First tour of Lincoln’s £21m blue light campus

Fire and ambulance crews are now moving into the new joint ambulance, fire and police station in Lincoln. The Lincolnite went for a look inside.

The brand new £21 million station on South Park is now home to 45 firefighters and 72 ambulance staff. Colleagues from Lincolnshire Police will move in this autumn, with their stations on West Parade and in Bracebridge Heath set to close.

Once work is completed on the rest of the building by this autumn it will become the first tri-service operational station in the country.

Photo: Steve Smailes for The Lincolnite

Photo: Steve Smailes for The Lincolnite

Photo: Steve Smailes for The Lincolnite

Photo: Steve Smailes for The Lincolnite

Executive Member for fire & rescue services at Lincolnshire County Council, Councillor Nick Worth, told The Lincolnite: “It’s fantastic. It’s a result of many years’ work. What a great facility this is.

“It’s nice to see Lincolnshire leading the way on this. There’s been an awful lot of planning to get to the stage we have, but it’s really worthwhile. We’ve seen just this morning a 999 call go out and the team were out there within 30 to 40 seconds, that says a lot about the way the building has been designed to encourage that quick access.”

Executive Member for fire & rescue services at Lincolnshire County Council, Councillor Nick Worth. Photo: Steve Smailes for The Lincolnite

When the plans were first announced back in 2016 the cost of the ‘Blue Light Collaboration Programme’ was set at £15 million. It was initially given the go ahead by Lincolnshire County Council’s Planning and Regulation Committee in October 2017 with a budget in the region of £17 million.

The estimate later increased to around £21 million. Of this figure £7.5 million in funding was received from the government.

When asked if the project was over budget, Councillor Worth added: “No, it’s within budget. I think the unique thing about this building was because it was the first of its kind we weren’t really sure what the end product was going to be, so we had an estimate at the start of the project.

Photo: Steve Smailes for The Lincolnite

Photo: Steve Smailes for The Lincolnite

“All three services added bits in as we went along, but it is within that £21 million budget. It was an estimate. The police added some bits to do it and then we had to alter bits just to make it more efficient and work better for all three services.”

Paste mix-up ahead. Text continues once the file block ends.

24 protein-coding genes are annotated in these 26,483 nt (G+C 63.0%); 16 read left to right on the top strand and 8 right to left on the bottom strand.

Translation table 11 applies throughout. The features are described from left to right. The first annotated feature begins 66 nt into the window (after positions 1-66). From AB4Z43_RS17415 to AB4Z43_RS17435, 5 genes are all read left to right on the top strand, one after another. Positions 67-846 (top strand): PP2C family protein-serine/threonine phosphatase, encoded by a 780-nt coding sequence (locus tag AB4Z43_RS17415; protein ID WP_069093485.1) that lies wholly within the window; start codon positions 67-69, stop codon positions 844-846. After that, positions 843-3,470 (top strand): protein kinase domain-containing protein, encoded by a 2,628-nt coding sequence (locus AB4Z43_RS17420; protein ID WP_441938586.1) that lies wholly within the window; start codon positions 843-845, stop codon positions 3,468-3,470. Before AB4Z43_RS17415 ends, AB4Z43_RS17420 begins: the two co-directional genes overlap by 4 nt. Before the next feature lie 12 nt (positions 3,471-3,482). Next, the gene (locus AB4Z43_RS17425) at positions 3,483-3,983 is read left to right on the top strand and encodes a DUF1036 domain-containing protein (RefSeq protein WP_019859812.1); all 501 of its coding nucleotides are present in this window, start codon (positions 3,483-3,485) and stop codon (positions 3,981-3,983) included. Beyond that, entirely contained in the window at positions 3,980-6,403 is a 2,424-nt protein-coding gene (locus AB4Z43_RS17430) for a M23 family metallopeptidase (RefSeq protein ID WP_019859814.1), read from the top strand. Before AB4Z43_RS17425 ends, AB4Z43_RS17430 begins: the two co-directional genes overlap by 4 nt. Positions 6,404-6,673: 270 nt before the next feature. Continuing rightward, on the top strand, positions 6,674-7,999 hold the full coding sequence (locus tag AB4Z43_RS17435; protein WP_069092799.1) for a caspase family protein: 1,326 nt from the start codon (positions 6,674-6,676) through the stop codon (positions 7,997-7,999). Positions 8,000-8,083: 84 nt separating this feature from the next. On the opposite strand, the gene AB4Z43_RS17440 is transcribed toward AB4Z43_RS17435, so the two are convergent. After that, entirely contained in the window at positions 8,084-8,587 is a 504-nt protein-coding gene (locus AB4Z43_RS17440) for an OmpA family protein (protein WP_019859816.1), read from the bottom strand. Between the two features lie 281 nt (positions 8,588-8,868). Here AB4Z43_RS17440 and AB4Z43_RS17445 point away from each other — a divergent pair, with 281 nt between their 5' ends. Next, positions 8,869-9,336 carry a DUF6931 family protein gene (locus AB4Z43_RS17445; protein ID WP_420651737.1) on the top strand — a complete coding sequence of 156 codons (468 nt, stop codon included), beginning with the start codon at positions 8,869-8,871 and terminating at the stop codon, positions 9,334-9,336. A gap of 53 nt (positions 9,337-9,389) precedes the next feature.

Photo: Steve Smailes for The Lincolnite

Three fire engines, a technical response vehicle, eight ambulances and four fast response cars will be based at the station.

There will also be a sliding fire pole between floors and EMAS will have four Make Ready teams to ensure all returning ambulances are cleaned and restocked. The building also includes a gym.

The fire pole. Photo: Steve Smailes for The Lincolnite

Photo: Steve Smailes for The Lincolnite

Photo: Steve Smailes for The Lincolnite

Photo: Steve Smailes for The Lincolnite

EMAS is leaving their building next door, which is ‘no longer fit for purpose’, to move into the new facility.

EMAS’ Director of Finance and deputy chief executive Mike Naylor said it is “probably our best building in the whole of the East Midlands”.

He told The Lincolnite: “One of the ironic things is we’ve actually got a better building and it’s saving us money. It’s more cost effective, it’s a newer building, we’re sharing the costs of maintaining the building with fire and the police, so everybody gains.”

EMAS’ Director of Finance and deputy chief executive Mike Naylor and General Manager for the Lincolnshire division Sue Cousland. Photo: Steve Smailes for The Lincolnite

Photo: Steve Smailes for The Lincolnite

Chief Fire Officer Les Britzman said: “It’s very exciting because it carries on from our collaboration that we’ve got at the moment with a lot EMAS crews in Louth and Sleaford.

Chief Fire Officer Les Britzman. Photo: Steve Smailes for The Lincolnite

“This is the first tri-service station, although we already are in the police headquarters at Nettleham which has been fantastic. It’s an opportunity for all the crews to work, train and socialise together and get to know each other so they’re a lot more effective.”

Photo: Steve Smailes for The Lincolnite

Photo: Steve Smailes for The Lincolnite

The construction of the building is managed by Lincolnshire County Council and delivered by Wilmott Dixon.